Antonio DePau makes pasta and peas
Fast-food restaurants and frozen dinners don't impress 13-year-old Assunta and 10-year-old Robert DePau.
Their favorite foods are the authentic Italian meals their father, Tony, routinely prepares for the family from fresh, natural ingredients.
When they nominated him recently to be a Cook of the Week we thought the honor would be a nice Father's Day gift for Tony.
"We love him, he's one of the best cooks ever," says Robert. "If you go to fast food places you don't get the same quality."
Tony was born and raised in Italy where he learned the value of homegrown vegetables eaten fresh or put up for winter, and relaxed family meals.
Tony met his wife, Chris, an American, on an Italian cruise ship where he was a wine steward and she was a passenger. They lived for 11 years in Italy, where their children were born.
"Meal time is hugely important over there," Chris said. "We have tried to maintain that tradition, it's sacred to us. It's the one time of day we're all together."
When the DePaus moved to Palatine eight years ago Tony's priority was a house with a big backyard for a garden. He planted tomatoes and peppers from Italian seeds, herbs, zucchini, eggplant, arugula, strawberries. Concord grapes hang from the six-foot pergola.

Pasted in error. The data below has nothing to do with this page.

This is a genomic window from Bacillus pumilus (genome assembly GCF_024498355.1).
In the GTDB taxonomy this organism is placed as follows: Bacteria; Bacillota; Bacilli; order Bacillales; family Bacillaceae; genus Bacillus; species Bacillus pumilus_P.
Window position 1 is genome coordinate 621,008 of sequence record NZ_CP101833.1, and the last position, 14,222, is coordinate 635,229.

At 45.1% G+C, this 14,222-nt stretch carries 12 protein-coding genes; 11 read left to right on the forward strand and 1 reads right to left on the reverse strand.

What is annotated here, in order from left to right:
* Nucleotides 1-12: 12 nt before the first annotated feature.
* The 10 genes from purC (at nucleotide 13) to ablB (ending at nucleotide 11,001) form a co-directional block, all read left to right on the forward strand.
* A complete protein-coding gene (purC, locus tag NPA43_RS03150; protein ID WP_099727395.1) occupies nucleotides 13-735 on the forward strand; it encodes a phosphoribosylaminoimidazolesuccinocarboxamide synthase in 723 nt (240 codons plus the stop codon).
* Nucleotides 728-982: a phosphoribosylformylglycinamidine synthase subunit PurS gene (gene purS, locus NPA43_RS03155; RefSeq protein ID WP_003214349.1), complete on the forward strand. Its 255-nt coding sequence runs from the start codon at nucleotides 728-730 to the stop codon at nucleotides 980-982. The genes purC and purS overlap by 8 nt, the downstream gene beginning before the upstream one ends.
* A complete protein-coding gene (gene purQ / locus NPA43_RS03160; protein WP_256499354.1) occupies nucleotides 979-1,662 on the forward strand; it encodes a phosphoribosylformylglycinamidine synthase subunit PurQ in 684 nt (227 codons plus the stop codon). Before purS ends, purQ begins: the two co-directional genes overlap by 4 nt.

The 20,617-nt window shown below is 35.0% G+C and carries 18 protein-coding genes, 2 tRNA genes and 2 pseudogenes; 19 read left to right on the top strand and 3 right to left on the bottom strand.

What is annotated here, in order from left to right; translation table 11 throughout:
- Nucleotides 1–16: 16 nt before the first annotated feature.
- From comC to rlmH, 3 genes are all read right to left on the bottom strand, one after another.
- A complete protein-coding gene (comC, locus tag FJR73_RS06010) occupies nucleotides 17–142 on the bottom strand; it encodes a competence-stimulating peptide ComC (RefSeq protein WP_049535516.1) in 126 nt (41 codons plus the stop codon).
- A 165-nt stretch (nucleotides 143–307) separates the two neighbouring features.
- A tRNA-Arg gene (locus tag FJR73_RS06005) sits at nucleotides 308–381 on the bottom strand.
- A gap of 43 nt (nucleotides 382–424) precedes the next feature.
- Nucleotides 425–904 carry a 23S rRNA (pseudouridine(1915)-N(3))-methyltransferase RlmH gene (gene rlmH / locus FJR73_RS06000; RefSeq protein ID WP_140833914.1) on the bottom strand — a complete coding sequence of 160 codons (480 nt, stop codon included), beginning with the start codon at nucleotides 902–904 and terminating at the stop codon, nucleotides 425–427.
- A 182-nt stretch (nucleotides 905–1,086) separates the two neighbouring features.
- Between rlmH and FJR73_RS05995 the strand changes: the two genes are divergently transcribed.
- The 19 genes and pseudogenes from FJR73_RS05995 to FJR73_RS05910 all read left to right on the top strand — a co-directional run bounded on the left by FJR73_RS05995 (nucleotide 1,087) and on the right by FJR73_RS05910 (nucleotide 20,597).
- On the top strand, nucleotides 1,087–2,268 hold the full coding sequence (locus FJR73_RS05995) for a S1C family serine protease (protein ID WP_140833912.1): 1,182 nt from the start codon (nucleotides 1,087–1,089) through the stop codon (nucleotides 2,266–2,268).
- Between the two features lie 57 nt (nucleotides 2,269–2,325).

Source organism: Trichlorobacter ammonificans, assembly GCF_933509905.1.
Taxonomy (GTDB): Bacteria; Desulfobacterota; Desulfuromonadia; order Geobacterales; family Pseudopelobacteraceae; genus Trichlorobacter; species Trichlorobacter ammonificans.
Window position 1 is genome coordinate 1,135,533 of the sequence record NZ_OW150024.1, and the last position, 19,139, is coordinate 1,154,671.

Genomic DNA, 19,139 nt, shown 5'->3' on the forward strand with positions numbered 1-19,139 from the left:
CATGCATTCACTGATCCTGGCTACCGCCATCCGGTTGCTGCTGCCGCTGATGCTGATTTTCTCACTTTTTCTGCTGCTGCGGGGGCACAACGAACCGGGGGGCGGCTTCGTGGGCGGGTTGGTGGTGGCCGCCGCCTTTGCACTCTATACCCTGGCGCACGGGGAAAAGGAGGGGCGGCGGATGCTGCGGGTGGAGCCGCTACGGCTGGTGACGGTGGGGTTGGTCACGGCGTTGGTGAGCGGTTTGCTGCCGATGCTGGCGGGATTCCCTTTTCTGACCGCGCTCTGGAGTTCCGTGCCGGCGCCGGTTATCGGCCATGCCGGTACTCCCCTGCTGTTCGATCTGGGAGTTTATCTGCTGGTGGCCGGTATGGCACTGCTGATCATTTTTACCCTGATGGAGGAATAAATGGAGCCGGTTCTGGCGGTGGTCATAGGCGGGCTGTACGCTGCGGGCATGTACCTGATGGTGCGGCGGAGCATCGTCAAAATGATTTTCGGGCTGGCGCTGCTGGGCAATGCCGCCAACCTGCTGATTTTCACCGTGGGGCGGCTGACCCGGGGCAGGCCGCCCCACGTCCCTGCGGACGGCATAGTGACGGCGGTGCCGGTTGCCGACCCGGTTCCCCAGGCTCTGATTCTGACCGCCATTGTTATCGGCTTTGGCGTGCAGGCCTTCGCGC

"It's exactly like Italy," says Tony. "When it's warm you can sit out there and eat grapes and drink tea or wine" in the shade of the grapevines overhead.
In late summer Tony freezes his excess produce, enough for a winter's worth of meals. Among his specialties are pastas and vegetables, like Penne with Zucchini in a cream cheese sauce, Pasta and Peas with parmesan and simple Green Beans with Tomato Sauce.
"I like everything he makes," says Assunta. "He cooks what (native) Italians would make; we can taste the difference."
A cook at Friendship Village, a senior citizen community in Schaumburg, Tony has been in the hospitality business for decades working as busboy to waiter, sommelier to kitchen and front-end manager.
For four years he worked at the U.S. Navy base in Naples, supervising the mess hall for 300 people. For nine years he ran a restaurant in Naples and for several years he owned Piatto d'Oro, an Italian family restaurant in Arlington Heights.
At home he does all the cooking and Chris does the baking.
"I actually would rather do the cleanup," says Chris. "My life is perfect."
For his part, Tony tries his best to feed his family balanced meals, not too high in fat, with plenty of vegetables.
"I really believe food is like gasoline for life," he says. "If you eat well, you feel well."